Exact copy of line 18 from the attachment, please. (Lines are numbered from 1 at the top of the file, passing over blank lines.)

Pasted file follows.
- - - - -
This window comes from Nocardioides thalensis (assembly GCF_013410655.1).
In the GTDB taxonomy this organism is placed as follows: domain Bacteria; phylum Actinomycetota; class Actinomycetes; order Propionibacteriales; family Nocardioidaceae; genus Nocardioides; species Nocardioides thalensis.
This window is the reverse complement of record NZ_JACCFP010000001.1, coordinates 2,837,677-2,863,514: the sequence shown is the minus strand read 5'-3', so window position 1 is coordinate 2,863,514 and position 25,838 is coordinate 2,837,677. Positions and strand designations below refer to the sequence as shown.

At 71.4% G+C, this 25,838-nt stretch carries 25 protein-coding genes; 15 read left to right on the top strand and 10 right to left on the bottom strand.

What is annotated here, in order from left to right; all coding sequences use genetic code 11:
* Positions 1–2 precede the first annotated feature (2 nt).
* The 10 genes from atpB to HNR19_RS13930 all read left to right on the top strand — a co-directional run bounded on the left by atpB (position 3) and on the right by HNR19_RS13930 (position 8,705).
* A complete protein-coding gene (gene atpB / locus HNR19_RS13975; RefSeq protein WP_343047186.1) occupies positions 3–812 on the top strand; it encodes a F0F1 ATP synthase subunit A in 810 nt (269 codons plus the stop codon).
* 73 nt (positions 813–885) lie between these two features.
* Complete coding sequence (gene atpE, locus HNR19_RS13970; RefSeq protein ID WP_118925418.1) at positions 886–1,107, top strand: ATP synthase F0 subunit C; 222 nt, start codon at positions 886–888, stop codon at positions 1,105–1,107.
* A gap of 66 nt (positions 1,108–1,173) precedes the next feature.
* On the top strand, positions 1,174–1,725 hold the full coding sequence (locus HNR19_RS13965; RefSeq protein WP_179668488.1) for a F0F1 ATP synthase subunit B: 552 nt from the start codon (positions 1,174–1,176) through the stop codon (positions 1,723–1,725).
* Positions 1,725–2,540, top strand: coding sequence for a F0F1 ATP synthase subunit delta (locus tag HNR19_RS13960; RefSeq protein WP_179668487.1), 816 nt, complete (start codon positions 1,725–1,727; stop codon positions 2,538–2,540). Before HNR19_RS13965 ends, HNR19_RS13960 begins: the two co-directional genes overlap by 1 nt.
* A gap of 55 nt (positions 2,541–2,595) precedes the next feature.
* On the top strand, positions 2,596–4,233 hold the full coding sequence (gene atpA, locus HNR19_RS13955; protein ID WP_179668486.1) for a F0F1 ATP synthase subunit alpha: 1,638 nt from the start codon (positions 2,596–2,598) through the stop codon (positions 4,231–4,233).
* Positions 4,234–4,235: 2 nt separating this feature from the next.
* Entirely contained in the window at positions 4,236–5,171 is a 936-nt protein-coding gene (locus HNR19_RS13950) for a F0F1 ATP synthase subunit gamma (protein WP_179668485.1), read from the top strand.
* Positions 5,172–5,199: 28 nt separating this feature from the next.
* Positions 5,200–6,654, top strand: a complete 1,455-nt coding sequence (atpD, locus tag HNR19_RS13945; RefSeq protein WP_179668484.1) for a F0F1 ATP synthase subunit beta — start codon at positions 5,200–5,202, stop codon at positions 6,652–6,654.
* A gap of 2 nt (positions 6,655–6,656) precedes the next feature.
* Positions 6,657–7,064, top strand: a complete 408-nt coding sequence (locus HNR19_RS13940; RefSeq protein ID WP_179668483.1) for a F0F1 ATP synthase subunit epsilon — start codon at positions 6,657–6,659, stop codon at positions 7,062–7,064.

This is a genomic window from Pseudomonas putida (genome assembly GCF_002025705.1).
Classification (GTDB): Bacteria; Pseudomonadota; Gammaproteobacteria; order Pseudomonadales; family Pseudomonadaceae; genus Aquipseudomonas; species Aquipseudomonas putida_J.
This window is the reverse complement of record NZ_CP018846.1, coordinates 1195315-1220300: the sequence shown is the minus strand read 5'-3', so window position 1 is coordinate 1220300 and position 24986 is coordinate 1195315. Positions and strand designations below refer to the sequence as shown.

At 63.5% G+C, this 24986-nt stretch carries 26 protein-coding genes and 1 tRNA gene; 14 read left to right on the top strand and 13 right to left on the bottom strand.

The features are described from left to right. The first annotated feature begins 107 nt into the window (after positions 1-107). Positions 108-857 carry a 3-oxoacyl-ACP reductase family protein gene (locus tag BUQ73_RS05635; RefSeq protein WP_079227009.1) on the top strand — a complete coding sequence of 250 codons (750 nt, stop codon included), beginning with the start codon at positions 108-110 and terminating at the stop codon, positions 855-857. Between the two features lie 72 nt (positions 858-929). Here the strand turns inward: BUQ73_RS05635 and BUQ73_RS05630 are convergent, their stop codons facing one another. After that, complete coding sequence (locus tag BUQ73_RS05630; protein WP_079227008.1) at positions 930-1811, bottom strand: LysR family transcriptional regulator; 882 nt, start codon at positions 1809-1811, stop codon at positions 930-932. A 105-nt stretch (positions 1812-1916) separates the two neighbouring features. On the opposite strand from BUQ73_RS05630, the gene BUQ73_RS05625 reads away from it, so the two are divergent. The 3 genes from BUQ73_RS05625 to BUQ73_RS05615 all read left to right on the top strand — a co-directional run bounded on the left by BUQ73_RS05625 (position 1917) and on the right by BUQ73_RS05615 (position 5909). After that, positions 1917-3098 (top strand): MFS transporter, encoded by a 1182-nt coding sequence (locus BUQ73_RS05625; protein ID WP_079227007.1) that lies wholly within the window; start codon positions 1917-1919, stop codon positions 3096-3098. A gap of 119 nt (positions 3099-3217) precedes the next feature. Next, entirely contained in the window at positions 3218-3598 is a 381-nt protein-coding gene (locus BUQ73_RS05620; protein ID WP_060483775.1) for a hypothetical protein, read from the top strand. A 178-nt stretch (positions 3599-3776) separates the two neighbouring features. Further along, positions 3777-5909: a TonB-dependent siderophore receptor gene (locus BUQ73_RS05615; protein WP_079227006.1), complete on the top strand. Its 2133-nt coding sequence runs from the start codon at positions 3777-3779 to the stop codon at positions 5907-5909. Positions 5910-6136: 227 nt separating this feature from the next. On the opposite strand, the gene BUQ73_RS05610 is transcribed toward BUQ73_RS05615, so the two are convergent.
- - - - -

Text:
* Positions 5,172–5,199: 28 nt separating this feature from the next.